According to a new study released by the Economic Policy Institute, the Twin Cities, again, has the nation’s highest level of racial disparity in unemployment. Two years ago, the EPI came out with similar findings, which shows how persistent this problem is in Minnesota. The July 2nd study compared 19 metropolitan areas across the country, finding that in the Twin Cities in 2011, African Americans were 3.3 times as likely to unemployed as whites. This is a staggering statistic that puts the Twin Cities as the metropolitan area with the highest racial disparity in unemployment. Our fight for fair hiring practices has never been more important.
To tackle the jobs gap, employers need to open up opportunities to people previously excluded from the workforce, specifically, those with a criminal record. This is pertinent to the racial unemployment disparity because of the racial disparities also present in the criminal justice system. People of color make up 15% of Minnesota’s population, yet experience high disparities in education and income, due to poverty and persistent racial profiling they account for 46% of those in the criminal justice system. When people with criminal records are excluded from the workforce, disproportionately, so are people of color.
Our Justice 4 All campaign aims to combat the racial unemployment disparity by asking Target, one of Minnesota’s largest and “most ethical” companies to step up and use fair hiring practices. We could go a long way to reducing the racial unemployment gap in Minnesota if employers eliminate initial questions about criminal records, do not consider an expunged or unrelated record, and are open to evidence of rehabilitation. The Twin Cities’ continued high racial unemployment disparity makes this issue all the more pertinent in Minnesota, and our Justice 4 All campaign all the more urgent.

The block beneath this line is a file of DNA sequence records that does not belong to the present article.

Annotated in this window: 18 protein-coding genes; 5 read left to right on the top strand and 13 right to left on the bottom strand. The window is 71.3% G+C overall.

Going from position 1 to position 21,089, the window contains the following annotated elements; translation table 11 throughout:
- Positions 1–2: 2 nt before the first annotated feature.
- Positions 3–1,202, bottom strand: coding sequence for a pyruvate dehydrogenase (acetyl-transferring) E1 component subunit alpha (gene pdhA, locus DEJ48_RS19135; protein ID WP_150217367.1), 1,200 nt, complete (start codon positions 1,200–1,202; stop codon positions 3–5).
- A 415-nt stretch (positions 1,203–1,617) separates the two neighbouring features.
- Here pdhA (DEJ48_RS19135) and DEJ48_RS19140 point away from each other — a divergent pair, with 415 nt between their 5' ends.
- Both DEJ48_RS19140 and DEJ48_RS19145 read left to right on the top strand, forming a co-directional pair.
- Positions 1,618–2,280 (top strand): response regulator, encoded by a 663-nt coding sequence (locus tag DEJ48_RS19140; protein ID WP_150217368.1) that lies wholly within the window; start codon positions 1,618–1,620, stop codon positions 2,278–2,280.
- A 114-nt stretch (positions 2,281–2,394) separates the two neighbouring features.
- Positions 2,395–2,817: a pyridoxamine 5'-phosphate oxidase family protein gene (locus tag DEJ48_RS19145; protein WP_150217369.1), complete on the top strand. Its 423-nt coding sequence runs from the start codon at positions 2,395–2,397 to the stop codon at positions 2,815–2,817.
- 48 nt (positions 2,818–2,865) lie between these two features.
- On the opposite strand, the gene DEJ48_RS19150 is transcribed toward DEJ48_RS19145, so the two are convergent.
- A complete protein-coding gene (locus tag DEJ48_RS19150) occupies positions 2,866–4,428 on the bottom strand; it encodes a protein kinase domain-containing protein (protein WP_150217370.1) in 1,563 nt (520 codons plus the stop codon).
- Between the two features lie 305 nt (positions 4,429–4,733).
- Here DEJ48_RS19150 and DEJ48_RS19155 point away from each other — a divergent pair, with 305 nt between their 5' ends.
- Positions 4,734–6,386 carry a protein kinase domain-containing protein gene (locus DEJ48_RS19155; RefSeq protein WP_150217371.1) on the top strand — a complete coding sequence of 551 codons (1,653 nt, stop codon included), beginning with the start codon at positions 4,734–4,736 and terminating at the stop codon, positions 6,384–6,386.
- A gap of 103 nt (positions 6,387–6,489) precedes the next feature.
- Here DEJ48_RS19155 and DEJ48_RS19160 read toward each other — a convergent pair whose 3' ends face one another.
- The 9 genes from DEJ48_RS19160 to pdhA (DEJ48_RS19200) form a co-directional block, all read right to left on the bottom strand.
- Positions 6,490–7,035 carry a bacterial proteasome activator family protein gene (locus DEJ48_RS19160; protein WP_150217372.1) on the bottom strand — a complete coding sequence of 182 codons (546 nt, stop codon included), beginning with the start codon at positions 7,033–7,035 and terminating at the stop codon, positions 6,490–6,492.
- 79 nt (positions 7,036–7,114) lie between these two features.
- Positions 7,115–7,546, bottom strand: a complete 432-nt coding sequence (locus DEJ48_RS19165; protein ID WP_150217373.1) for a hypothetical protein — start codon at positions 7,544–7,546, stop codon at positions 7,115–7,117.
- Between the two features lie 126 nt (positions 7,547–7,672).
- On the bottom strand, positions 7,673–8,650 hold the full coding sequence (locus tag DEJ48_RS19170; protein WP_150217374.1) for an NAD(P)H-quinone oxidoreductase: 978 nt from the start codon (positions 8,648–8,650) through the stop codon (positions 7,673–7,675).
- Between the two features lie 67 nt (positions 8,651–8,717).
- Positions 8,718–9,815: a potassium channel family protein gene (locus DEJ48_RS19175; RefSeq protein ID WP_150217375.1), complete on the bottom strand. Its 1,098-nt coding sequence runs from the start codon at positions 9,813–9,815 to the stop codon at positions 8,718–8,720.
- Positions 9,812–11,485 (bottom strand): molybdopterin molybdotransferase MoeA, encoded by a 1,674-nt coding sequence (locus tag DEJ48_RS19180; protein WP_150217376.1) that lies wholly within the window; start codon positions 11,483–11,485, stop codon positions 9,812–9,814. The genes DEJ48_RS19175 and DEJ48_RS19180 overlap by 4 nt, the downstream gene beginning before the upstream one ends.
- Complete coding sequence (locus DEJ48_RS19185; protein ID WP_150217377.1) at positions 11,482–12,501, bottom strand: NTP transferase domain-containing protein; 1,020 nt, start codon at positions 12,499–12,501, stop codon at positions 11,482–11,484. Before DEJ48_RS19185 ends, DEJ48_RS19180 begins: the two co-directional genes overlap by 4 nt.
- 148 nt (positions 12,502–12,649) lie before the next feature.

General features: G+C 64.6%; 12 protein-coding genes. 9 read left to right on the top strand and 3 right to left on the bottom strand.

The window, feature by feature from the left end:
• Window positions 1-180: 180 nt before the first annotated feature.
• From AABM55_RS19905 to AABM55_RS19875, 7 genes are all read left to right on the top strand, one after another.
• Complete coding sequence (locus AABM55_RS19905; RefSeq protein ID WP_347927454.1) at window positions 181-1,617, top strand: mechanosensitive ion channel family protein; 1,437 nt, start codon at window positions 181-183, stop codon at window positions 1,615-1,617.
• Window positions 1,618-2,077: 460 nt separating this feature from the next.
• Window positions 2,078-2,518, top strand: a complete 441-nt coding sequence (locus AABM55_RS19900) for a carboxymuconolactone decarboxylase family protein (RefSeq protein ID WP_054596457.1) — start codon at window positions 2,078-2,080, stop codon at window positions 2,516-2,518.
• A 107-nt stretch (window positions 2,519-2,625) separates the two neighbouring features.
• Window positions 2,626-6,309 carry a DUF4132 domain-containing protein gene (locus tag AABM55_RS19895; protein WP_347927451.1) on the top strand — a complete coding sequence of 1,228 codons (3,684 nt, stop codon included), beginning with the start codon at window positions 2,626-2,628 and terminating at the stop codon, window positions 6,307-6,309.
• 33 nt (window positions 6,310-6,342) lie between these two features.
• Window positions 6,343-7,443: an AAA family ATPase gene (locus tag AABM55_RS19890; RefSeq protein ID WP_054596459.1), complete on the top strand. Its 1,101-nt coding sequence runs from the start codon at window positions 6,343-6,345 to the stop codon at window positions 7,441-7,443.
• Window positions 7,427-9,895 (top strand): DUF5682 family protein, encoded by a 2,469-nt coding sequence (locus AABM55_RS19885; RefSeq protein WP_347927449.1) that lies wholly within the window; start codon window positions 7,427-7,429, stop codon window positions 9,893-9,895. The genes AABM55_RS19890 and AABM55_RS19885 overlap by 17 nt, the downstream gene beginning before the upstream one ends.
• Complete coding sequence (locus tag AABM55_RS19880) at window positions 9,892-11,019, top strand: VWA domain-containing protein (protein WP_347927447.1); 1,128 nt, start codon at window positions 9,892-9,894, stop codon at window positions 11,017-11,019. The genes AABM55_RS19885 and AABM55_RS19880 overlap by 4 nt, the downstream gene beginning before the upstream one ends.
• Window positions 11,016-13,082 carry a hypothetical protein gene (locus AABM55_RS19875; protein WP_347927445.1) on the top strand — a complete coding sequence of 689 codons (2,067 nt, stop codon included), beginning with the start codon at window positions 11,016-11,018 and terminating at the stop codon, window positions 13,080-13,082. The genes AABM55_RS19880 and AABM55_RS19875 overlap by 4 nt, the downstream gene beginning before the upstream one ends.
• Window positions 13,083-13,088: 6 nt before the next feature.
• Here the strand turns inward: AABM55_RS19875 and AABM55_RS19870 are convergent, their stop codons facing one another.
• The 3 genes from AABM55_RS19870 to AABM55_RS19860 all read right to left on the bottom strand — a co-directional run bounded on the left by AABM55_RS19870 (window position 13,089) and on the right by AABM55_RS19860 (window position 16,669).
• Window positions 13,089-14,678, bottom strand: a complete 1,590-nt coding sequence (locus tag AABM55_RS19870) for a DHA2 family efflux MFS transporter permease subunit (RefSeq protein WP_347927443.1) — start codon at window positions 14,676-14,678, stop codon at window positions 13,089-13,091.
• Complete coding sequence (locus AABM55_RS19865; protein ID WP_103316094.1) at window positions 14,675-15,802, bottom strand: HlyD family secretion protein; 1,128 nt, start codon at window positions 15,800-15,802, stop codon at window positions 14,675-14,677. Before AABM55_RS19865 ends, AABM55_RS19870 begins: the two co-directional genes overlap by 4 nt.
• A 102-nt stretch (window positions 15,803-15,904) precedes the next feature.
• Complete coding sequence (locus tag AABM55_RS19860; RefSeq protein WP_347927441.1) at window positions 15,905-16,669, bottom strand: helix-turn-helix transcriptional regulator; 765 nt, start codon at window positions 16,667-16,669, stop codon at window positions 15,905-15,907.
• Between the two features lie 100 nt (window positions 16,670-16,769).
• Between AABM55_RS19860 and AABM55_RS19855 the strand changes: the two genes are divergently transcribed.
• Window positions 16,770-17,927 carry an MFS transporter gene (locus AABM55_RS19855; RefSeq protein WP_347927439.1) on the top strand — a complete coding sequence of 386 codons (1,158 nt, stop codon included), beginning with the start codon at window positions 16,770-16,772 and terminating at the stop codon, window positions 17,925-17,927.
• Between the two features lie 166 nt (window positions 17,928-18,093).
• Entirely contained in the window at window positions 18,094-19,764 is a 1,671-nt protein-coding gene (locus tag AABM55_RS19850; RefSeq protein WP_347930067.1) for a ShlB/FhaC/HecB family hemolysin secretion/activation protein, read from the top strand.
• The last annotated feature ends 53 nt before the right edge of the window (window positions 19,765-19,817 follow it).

Want to get involved? Get in touch via email at Justin@TakeActionMinnesota.org.
Justin Terrell came on board this week as TakeAction Minnesota’s Justice 4 All Program Manager, bringing with him a decade of experience serving his community at a variety of non-profits and community organizations.
Justin sees Justice 4 All as an opportunity to address the social inequalities that prevent Minnesotans from pursuing their full potential after experiencing the justice system. He believes that all people can change and the justice system must change so that “ALL” Minnesotans can have the opportunity to participate in a healthy and safe society.